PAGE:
Our first skinny jeans were actually modeled on a pair of woman’s jeans…and the rest is history.
So part of your new role has been setting up the No.11 collection, I saw a bit when I met you and it’s looking good. Why make that collection and what customer does it serve?
The No.11 collection is a great opportunity for me, as a designer, to truly showcase our capabilities as a brand with aspirational product.
The capsule is named after the 11th letter in the alphabet – K – and it’s our premium offering that debuts this Fall. It has more premium fabrications, elevated detailing, and minimal branding but it’s still really affordable. While our riders wear it, I think it also speaks to a skate-lifestyle customer; I see a lot of our artist and musician friends wearing it too.
My inspiration for No. 11 generally comes from the same places that inspire the rest of the collection, it’s important that there is a consistent narrative across the board. For me, it’s from the reemergence of counter culture, music, travel, contemporary fashion, art, and anything else cool that may be going on.
Ultimately, we wanted to provide an elevated product that was unique to our brand but affordable by all. It’s our desire to have this product placed in more specialty stores within our current distribution so it was important that the price points were reasonable. The end result is a capsule that I think is well executed, well priced and something that can sit in your favorite skate shop as well as a cool, specialty men’s boutique.
I’m particularly attracted to the selvedge chinos, can we expect more things like that? Little twists on the norm?
The answer to that question is simple… YES! In a nutshell, that’s the kind of the approach I take in designing KR3W. I like to take classic garments, be it vintage, army orAmericana, and put a timeless but modern spin on it.
There are so many options when it comes to buying clothes nowadays, I like to be a bit unconventional with design to stand out and catch people’s attention. The Fall ‘15 collection is arriving in house now and I can promise you the bar has been raised!
What else can we expect from No.11?
You can expect us to take more risks with future collections. No.11 kind of came about organically; we needed a home for our more elevated pieces. The capsule is back again in Holiday 14, and then again in Fall 15, and we really feel like we’ve stepped up our game from season to season. Fans of the first go ‘round won’t be disappointed.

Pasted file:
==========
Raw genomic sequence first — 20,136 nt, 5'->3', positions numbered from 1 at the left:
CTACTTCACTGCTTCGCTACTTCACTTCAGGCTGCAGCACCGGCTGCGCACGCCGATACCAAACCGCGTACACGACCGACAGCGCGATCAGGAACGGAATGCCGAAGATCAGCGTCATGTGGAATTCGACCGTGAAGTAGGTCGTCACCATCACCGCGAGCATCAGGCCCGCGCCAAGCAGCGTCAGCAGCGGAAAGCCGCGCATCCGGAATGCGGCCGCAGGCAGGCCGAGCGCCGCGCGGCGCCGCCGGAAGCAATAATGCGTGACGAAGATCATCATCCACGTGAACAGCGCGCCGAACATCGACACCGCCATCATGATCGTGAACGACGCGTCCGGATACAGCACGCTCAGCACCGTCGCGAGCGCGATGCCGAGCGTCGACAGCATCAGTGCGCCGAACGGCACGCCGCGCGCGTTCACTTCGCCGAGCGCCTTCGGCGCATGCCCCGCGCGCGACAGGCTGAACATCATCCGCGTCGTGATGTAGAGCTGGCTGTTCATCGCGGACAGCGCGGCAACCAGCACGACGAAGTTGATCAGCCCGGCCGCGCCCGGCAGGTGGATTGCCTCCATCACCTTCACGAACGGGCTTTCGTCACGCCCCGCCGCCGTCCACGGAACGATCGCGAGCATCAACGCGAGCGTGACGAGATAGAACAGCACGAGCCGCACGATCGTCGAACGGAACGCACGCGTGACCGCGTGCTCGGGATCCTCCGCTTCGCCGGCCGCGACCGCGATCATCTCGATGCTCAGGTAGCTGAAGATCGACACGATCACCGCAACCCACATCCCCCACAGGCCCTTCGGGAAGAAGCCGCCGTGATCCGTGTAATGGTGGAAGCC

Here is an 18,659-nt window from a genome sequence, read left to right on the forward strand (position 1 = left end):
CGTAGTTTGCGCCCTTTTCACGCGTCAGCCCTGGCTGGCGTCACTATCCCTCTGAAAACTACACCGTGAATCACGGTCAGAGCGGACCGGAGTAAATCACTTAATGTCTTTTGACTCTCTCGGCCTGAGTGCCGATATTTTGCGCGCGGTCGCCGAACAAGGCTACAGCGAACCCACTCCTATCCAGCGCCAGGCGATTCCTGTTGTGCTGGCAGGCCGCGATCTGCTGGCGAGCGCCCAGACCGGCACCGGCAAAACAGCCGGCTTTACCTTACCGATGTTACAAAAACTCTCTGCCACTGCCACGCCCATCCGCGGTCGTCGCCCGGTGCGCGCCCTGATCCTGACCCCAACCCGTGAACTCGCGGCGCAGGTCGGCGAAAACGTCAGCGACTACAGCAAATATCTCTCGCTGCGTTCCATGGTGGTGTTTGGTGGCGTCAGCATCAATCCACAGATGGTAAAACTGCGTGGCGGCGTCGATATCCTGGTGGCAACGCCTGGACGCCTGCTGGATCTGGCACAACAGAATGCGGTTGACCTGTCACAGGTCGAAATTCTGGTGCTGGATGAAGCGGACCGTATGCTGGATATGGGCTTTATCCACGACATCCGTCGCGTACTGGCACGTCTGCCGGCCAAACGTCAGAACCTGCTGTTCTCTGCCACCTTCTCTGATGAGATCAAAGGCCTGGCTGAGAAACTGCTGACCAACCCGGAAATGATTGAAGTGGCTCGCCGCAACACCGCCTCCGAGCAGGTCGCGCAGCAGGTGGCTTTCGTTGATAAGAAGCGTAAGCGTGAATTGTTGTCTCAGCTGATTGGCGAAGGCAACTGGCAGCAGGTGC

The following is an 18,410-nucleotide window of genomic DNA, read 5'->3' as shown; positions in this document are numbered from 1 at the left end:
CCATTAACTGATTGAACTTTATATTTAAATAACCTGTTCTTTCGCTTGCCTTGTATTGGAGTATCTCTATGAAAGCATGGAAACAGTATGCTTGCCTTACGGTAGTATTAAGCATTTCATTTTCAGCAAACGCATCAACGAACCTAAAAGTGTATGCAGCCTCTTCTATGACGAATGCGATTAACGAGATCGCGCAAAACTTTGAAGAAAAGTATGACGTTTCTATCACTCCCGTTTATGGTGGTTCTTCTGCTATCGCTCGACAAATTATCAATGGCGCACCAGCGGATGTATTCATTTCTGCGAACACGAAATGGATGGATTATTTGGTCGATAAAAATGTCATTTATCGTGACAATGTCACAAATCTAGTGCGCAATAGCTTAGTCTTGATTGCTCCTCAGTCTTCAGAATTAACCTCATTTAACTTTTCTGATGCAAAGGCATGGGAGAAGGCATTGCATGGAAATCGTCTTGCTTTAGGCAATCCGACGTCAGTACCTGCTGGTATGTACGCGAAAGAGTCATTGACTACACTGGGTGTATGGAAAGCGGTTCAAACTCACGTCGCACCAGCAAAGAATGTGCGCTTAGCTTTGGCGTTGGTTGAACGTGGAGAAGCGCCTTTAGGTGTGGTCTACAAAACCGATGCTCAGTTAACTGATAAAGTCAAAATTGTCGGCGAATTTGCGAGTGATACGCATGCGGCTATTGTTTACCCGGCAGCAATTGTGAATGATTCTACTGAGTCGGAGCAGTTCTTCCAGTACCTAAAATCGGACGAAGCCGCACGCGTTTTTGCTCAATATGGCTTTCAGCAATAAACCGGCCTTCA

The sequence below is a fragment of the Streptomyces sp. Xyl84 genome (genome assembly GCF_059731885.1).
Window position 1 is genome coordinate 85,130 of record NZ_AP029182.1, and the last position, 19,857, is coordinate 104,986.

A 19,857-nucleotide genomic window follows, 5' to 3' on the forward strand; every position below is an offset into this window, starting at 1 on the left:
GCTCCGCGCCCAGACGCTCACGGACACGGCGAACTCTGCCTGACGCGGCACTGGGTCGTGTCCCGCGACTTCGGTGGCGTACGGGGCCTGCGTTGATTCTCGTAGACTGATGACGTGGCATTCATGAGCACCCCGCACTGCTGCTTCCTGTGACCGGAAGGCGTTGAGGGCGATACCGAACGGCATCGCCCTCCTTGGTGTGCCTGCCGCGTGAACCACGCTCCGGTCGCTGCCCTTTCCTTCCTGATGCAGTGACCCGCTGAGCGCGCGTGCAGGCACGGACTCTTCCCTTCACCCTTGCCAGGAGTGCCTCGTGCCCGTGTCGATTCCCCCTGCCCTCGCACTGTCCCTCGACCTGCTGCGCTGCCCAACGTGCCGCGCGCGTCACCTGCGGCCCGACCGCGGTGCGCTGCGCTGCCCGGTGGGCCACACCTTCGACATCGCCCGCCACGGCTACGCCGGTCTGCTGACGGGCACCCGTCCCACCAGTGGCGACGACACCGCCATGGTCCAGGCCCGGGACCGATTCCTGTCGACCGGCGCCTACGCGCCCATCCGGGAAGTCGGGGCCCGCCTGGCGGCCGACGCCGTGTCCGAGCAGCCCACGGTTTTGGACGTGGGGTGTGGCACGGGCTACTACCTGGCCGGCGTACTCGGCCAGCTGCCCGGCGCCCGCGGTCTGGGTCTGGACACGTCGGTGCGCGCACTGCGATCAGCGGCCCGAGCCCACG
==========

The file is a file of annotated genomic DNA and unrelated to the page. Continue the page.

Lets talk about the Eric Dressen collection, he’s collaborated with a few brands recently, what about him drew him to KR3W or you to him?
Our collaborations all seem to come about organically – there’s usually a connection between someone who works here and the artist. One of our senior graphic artists is also a ripping skater who knows Eric personally. There was an interest from both parties to make some cool shit happen… and BAM!…the rest is history.
It’s a pretty natural fit for both of us, I think. Eric’s a legend within the skate world and a true O.G. in the game, he also been making a name for himself as a tattoo artist for quite some time. He’s toured the world as an artist and has been featured in many global publications as a highly sought after tattooist. The capsule we put out with Eric has been received well from buyers and it’s also an in-house favorite.
We’re really honored to work with him for the Holiday 14 season.
Can you talk us through the collection? What are the highlights?
At the end of the day, we’re a bottoms brand and that’s our focus. It all begins and ends with having the best denim offering; from fit, to wash, to trims. We are constantly pushing ourselves to evolve, innovate, and offer a quality product that’s superior to our competition. With that said, we also have an awesome array of non-denim chinos, five-pocket pants, and stretch cords.
The goal was to start with bottoms and compliment that offering with great printables, headwear, and cut-and-sew tops. I feel that our line is progressive, has a clear identity, but it still very wearable. The highlights for Fall and Holiday 14 are definitely the No.11 collection, beanies, premium t’s, and our new Standard Fit denim.
Angel Cabada started KR3W, does he still retain creative control? Or is that largely handled by you?
Angel is a true visionary and is someone who is absolutely still involved with KR3W on a day-to-day basis but these days he’s pretty busy, so he takes more of a back seat approach.
He really backs what the team is doing and gives input at the beginning and end of each season. I think that’s a real testament to our team and the product we are putting out. The refocused direction you see from Fall 14 onward is a modern interpretation of the brand’s original design aesthetic, it’s true to our heritage and Angel’s vision while being more relevant to today.
Ultimately I have creative control but, at the end of the day, everyone in the creative department shares an affinity for wearing black, for fashion, and for good music, so we’re all on the same page.
Whats next for Kr3w, and is there anything else on the horizon that you can tell us?
The goal is to maintain a similar aesthetic and grow our business through consistency and progression. We will be getting darker, more angst driven with our approach, and aggressive. You can also count on some amazing collaborations and new No.11 styles next year.
Our intention is to become a staple, not only in skate stores but also in men’s specialty lifestyle stores. KR3W has always been considered a brand with the unique ability to cross over seamlessly through core skate and lifestyle/fashion.
I think our collection has an edge that most of our competition would have a hard time with. You can count on us taking more risks, all while staying in our lane.
So… stay tuned…